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Write Your Own Checks With z/OS Health Checker

z/OS Health Checker

The IBM Health Checker for z/OS is a component of MVS that provides the framework for checking z/OS system and sysplex configuration parameters and the system environment. This helps determine where an installation may be deviating from suggested settings or where there might be configuration problems. IBM provides a set of check routines—over 200 to date—for IBM Health Checker for z/OS that examine specific settings or values for potential problems. Check routines can also be provided by ISVs, or written by users themselves.

As a follow-up to the article, "Healthy Status," that was published in the January/February 2017 Tech Corner section of IBM Systems Magazine, this article is the first of a multi-part series that will describe the general steps of planning and developing your own health check. This first part will provide a minimal, but fully functional, sample health check written in System REXX that summarizes the topics discussed.

The General Process

In a nutshell, the basic steps to create your own health check are:

  • Provide the “inspection” code (i.e., the health check routine)
  • Tell Health Checker where to find it
  • Health Checker takes care of the rest

First, decide how and where the health check routine is provided to Health Checker, and finally executed. For simplicity in this article, the code example is written in System REXX, and therefore the "check locale" is REXX. Health Checker will run REXX checks in one of the System REXX (AXR) address spaces. Note that REXX checks will run authorized. In the next article in this series, we will describe other, more advanced environments where a check routine can run: “Local” and “Remote, non-REXX.”

The Health Check Routine Outline

The objective of a health check is to identify potential problems before they impact your installation’s availability or, in the worst-case scenario, cause outages. The health check outputs messages that help an installation analyze health-related aspects of the system. Your health check routine follows a basic outline each time it is invoked by the Health Checker framework:

  • Connect: Establish handshake with Health Checker
  • Parse Parameters: Interpret new/updated check PARM value(s), if supplied
  • Analyze: Check “the” specific configuration setting the check covers
  • Report: Present findings (success or failure, with additional details for each)
  • Disconnect: Final handshake with Health Checker

The main line from the attached full REXX check sample routine follows that outline:

CALL Connect_to_Health_Checker

parmRelease = Retrieve_Check_Parameter()
systemRelease = Retrieve_System_Release()

IF (systemRelease = parmRelease)
THEN CALL Issue_CheckSuccess_Message
ELSE CALL Issue_CheckException_Message systemRelease parmRelease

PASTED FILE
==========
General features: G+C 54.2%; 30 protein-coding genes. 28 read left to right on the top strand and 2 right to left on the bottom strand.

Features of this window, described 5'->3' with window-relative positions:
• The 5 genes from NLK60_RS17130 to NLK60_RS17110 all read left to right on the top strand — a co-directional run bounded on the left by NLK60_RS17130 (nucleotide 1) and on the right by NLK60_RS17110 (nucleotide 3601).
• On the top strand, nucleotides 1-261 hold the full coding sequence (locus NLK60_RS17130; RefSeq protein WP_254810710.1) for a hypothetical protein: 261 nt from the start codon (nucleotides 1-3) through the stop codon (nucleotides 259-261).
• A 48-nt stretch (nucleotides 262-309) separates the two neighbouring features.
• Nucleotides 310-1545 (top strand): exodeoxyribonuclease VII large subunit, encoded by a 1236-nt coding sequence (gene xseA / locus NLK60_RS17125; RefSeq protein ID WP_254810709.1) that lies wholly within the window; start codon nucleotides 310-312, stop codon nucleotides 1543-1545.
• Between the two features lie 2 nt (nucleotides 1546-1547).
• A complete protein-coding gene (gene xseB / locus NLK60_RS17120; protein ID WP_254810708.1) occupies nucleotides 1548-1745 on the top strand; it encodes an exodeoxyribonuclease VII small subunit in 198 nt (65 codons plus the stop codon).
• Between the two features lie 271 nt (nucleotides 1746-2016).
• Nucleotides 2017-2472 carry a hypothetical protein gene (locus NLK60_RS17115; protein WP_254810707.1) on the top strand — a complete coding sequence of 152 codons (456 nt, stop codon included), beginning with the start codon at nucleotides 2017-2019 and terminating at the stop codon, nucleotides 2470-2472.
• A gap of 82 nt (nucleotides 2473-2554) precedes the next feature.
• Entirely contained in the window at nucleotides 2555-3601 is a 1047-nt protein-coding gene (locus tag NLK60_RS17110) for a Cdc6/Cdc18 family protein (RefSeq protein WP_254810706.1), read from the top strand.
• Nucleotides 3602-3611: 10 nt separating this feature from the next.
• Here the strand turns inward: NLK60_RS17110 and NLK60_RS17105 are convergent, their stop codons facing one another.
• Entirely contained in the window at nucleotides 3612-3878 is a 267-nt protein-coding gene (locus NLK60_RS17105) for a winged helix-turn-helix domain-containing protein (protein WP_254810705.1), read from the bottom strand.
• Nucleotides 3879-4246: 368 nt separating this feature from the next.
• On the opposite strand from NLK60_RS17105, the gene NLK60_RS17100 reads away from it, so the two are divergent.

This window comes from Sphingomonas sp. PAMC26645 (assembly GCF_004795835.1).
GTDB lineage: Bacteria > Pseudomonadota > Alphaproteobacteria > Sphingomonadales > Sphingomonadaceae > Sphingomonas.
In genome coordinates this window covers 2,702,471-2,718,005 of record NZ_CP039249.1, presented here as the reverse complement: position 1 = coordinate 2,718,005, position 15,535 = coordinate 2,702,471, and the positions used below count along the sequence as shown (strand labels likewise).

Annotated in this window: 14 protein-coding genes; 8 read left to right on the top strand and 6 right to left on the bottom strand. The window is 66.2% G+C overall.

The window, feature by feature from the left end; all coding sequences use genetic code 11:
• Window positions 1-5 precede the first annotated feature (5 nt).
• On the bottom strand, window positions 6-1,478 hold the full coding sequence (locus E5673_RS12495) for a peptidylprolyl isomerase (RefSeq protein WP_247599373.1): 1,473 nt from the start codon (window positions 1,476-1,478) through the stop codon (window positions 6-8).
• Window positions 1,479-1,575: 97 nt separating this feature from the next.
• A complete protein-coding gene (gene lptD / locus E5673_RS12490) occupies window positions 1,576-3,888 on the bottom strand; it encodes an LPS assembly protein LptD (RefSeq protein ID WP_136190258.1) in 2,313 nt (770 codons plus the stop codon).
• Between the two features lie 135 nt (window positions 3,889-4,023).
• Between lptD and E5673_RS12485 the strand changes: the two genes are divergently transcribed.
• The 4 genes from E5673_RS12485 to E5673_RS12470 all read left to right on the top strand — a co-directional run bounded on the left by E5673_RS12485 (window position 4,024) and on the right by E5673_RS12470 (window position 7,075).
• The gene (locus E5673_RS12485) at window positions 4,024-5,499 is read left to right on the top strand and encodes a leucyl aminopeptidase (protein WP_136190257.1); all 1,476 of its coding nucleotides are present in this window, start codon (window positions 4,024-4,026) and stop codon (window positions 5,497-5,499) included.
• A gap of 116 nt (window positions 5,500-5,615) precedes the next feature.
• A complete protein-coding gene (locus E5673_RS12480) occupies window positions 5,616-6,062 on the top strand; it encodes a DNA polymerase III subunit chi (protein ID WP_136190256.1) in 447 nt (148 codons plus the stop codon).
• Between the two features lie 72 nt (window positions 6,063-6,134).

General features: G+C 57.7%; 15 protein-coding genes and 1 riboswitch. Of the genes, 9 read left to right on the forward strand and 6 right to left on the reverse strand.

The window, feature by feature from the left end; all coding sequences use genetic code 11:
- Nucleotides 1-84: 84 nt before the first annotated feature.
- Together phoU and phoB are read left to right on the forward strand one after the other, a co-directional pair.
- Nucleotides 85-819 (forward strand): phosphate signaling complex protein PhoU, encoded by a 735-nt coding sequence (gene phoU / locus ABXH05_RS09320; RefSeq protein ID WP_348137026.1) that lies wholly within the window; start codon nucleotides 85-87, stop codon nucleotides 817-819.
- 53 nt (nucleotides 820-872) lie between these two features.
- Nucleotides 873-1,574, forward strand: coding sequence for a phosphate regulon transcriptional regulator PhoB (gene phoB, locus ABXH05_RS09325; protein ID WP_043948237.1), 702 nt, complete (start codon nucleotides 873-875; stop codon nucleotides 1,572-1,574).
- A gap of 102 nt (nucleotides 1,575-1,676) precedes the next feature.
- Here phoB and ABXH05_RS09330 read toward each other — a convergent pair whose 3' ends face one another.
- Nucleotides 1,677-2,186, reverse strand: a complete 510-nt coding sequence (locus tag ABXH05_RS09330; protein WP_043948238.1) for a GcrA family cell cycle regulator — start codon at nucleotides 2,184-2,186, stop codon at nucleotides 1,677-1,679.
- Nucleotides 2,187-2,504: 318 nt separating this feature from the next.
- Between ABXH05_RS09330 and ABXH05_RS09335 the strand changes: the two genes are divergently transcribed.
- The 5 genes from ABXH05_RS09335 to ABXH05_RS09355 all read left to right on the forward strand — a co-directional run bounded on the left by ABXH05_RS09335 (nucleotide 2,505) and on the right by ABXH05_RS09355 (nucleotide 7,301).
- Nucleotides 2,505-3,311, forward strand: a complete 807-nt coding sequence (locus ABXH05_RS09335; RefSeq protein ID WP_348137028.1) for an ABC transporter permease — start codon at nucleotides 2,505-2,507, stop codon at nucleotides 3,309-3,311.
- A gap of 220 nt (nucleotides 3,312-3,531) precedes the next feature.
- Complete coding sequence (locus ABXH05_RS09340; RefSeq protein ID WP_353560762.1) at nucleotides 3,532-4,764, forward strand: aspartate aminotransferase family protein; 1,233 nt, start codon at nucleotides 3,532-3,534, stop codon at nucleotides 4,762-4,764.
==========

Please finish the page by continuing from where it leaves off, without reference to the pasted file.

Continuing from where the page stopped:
CALL Disconnect_from_Health_Checker

The following sections will show more details from the called sub-routines while explaining various check concepts.

Connect: Handshake with Health Checker

A REXX check is submitted by Health Checker to run in a System REXX address space, and therefore “remote” from the Health Checker address space.

For that reason, your REXX check routine will initially invoke the HZSLSTRT function to indicate that this remote exec has received control and started running. The HZSLSTRT function is also invoked to receive useful check information from its health check control block (the HZSPQE) in special REXX variables that are prefixed with "HZS," such as the following. The Health Checker User’s Guide.

  • HZS_PQE_LOOKATPARMS: A Boolean value indicating whether the check should look at its current parameter string, either because check parameter values have changed since the last time this check ran, or because it is the first time the check has run at all
  • HZS_PQE_PARMAREA: The current check PARM string (the “check parameters”), if any
  • HZS_PQE_FUNCTION_CODE: Gives the check a chance to distinguish between its first run and a secondary run. The possible values are “INITRUN” and “RUN,” respectively.
  • HZS_HANDLE: Identifies the REXX check when communicating with Health Checker. The system uses this handle as implicit input for all of the Health Checker callable functions such as HZSLSTRT, HZSLFMSG, and HZSLSTOP. The REXX check should never alter this field, and will probably never even need to reference it, except in cases when encapsulating calls to those functions in REXX PROCEDUREs. In this case, make sure to use the REXX EXPOSE statement to allow the use of HZS_HANDLE inside the PROCEDURE.
  • HZS_PQE_DEBUG: A Boolean value indicating whether the user turned debug on for the check. When in DEBUG mode the check should provide additional information in particular about failing function calls.

George Ng is a senior certified I/T managing consultant for IBM Systems and Technology Group Lab Services at IBM Poughkeepsie. His areas of focus include z/OS Parallel Sysplex, High Availability and Performance.

Ulrich Thiemann is an IBM Senior Software Engineer working in z/OS Core Development in general and in particular as technical lead of the IBM Health Checker for z/OS.

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